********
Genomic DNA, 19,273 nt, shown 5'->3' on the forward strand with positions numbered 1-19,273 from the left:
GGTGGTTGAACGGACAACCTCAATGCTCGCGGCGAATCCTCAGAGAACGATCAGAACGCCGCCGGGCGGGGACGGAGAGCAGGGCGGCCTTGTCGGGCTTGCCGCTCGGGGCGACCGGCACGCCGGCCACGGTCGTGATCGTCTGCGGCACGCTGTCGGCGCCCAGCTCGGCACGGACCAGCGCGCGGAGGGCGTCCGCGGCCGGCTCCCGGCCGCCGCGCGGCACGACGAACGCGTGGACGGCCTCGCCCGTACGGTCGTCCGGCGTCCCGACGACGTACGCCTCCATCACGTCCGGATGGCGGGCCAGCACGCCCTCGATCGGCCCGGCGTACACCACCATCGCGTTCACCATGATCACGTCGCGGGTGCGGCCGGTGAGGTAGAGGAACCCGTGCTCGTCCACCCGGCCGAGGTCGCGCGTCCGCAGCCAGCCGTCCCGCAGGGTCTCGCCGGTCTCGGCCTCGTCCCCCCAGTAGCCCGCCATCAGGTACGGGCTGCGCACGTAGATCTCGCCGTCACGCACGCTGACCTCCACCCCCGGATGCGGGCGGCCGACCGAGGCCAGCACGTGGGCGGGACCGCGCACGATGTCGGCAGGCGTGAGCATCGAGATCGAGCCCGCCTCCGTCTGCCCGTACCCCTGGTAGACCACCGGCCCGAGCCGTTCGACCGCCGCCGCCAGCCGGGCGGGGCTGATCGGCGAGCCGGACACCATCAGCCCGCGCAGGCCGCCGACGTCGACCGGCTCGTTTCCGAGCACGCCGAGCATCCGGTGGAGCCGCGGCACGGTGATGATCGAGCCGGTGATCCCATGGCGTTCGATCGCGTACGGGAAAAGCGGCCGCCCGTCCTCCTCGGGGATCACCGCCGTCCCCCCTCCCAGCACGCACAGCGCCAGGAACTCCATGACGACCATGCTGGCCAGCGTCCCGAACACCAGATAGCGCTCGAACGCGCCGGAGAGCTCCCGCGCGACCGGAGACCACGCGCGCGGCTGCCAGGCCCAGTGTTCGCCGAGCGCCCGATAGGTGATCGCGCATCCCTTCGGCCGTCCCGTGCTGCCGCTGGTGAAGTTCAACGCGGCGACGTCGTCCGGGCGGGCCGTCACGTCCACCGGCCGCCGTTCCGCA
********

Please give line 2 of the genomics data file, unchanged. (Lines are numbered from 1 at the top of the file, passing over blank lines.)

GGTGGTTGAACGGACAACCTCAATGCTCGCGGCGAATCCTCAGAGAACGATCAGAACGCCGCCGGGCGGGGACGGAGAGCAGGGCGGCCTTGTCGGGCTTGCCGCTCGGGGCGACCGGCACGCCGGCCACGGTCGTGATCGTCTGCGGCACGCTGTCGGCGCCCAGCTCGGCACGGACCAGCGCGCGGAGGGCGTCCGCGGCCGGCTCCCGGCCGCCGCGCGGCACGACGAACGCGTGGACGGCCTCGCCCGTACGGTCGTCCGGCGTCCCGACGACGTACGCCTCCATCACGTCCGGATGGCGGGCCAGCACGCCCTCGATCGGCCCGGCGTACACCACCATCGCGTTCACCATGATCACGTCGCGGGTGCGGCCGGTGAGGTAGAGGAACCCGTGCTCGTCCACCCGGCCGAGGTCGCGCGTCCGCAGCCAGCCGTCCCGCAGGGTCTCGCCGGTCTCGGCCTCGTCCCCCCAGTAGCCCGCCATCAGGTACGGGCTGCGCACGTAGATCTCGCCGTCACGCACGCTGACCTCCACCCCCGGATGCGGGCGGCCGACCGAGGCCAGCACGTGGGCGGGACCGCGCACGATGTCGGCAGGCGTGAGCATCGAGATCGAGCCCGCCTCCGTCTGCCCGTACCCCTGGTAGACCACCGGCCCGAGCCGTTCGACCGCCGCCGCCAGCCGGGCGGGGCTGATCGGCGAGCCGGACACCATCAGCCCGCGCAGGCCGCCGACGTCGACCGGCTCGTTTCCGAGCACGCCGAGCATCCGGTGGAGCCGCGGCACGGTGATGATCGAGCCGGTGATCCCATGGCGTTCGATCGCGTACGGGAAAAGCGGCCGCCCGTCCTCCTCGGGGATCACCGCCGTCCCCCCTCCCAGCACGCACAGCGCCAGGAACTCCATGACGACCATGCTGGCCAGCGTCCCGAACACCAGATAGCGCTCGAACGCGCCGGAGAGCTCCCGCGCGACCGGAGACCACGCGCGCGGCTGCCAGGCCCAGTGTTCGCCGAGCGCCCGATAGGTGATCGCGCATCCCTTCGGCCGTCCCGTGCTGCCGCTGGTGAAGTTCAACGCGGCGACGTCGTCCGGGCGGGCCGTCACGTCCACCGGCCGCCGTTCCGCA